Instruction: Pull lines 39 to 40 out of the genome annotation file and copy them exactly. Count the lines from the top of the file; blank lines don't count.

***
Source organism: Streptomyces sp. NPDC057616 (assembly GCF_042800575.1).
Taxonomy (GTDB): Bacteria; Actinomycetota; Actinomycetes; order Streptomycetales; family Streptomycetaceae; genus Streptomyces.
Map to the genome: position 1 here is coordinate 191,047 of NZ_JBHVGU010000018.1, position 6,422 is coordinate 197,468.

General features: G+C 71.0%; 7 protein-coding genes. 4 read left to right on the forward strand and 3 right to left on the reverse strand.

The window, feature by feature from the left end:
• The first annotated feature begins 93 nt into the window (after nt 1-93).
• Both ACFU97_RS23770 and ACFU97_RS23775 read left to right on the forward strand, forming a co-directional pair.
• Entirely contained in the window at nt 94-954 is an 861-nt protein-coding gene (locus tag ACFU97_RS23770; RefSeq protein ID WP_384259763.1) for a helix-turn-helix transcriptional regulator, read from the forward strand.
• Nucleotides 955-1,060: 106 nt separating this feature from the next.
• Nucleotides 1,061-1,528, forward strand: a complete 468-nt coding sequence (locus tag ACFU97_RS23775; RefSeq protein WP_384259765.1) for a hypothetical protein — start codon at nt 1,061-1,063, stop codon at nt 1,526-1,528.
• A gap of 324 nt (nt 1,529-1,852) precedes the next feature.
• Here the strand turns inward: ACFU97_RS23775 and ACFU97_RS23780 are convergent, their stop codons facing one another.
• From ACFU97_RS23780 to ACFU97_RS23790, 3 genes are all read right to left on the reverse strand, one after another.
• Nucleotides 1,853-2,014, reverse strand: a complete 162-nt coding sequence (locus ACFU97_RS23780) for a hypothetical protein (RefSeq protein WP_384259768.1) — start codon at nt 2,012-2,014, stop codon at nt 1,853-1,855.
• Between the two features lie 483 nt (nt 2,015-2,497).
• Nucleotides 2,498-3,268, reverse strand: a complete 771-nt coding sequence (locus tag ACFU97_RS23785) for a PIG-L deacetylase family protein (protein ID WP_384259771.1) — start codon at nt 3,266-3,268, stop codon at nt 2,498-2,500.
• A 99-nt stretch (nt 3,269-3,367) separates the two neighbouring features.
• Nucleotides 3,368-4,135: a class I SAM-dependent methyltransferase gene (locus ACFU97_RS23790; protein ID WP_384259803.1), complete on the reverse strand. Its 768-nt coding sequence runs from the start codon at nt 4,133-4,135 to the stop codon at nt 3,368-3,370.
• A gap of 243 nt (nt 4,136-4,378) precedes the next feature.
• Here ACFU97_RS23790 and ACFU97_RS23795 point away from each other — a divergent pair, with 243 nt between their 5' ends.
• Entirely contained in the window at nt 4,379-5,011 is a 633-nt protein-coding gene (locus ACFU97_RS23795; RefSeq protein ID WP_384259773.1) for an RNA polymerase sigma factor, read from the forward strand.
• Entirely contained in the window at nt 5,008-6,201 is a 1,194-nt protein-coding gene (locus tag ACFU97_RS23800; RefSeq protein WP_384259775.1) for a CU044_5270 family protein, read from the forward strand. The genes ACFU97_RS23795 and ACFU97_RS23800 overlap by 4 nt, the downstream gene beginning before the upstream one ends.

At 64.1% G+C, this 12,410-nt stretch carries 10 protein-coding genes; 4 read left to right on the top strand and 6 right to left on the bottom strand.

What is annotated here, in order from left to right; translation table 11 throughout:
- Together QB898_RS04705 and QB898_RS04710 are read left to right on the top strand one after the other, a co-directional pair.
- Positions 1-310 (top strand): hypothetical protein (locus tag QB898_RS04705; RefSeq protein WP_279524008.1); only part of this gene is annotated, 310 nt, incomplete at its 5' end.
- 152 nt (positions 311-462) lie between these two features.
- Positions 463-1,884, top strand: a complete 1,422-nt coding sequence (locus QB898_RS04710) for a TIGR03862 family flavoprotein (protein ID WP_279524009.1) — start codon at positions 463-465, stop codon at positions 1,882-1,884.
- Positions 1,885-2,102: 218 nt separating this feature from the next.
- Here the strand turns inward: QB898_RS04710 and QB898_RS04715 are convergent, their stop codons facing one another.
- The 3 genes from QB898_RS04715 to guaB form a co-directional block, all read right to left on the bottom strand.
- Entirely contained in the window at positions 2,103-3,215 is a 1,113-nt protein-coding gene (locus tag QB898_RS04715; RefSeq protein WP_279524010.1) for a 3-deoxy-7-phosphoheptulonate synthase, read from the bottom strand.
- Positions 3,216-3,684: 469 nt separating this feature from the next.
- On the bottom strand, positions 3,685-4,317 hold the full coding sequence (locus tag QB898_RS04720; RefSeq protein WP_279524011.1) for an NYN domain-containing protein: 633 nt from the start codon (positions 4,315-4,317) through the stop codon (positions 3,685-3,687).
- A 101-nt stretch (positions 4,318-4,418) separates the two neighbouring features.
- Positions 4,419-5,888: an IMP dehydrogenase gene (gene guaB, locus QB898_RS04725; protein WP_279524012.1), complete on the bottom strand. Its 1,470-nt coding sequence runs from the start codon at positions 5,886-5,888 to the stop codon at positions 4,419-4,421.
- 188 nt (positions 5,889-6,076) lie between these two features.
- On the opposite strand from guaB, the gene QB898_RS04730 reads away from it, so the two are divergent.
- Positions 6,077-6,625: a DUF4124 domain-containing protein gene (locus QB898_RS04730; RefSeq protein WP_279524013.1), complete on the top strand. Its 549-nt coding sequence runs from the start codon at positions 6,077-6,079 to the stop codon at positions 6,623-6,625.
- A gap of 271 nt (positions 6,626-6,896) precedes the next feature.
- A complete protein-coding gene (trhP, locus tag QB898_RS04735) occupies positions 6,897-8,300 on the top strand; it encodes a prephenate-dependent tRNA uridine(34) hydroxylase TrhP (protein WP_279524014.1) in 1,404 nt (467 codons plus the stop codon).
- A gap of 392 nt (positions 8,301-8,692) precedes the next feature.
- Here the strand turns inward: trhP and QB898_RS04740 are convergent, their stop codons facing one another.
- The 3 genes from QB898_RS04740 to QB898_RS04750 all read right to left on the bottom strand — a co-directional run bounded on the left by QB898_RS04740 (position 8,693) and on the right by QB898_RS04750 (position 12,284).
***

- Positions 6,077-6,625: a DUF4124 domain-containing protein gene (locus QB898_RS04730; RefSeq protein WP_279524013.1), complete on the top strand. Its 549-nt coding sequence runs from the start codon at positions 6,077-6,079 to the stop codon at positions 6,623-6,625.
- A gap of 271 nt (positions 6,626-6,896) precedes the next feature.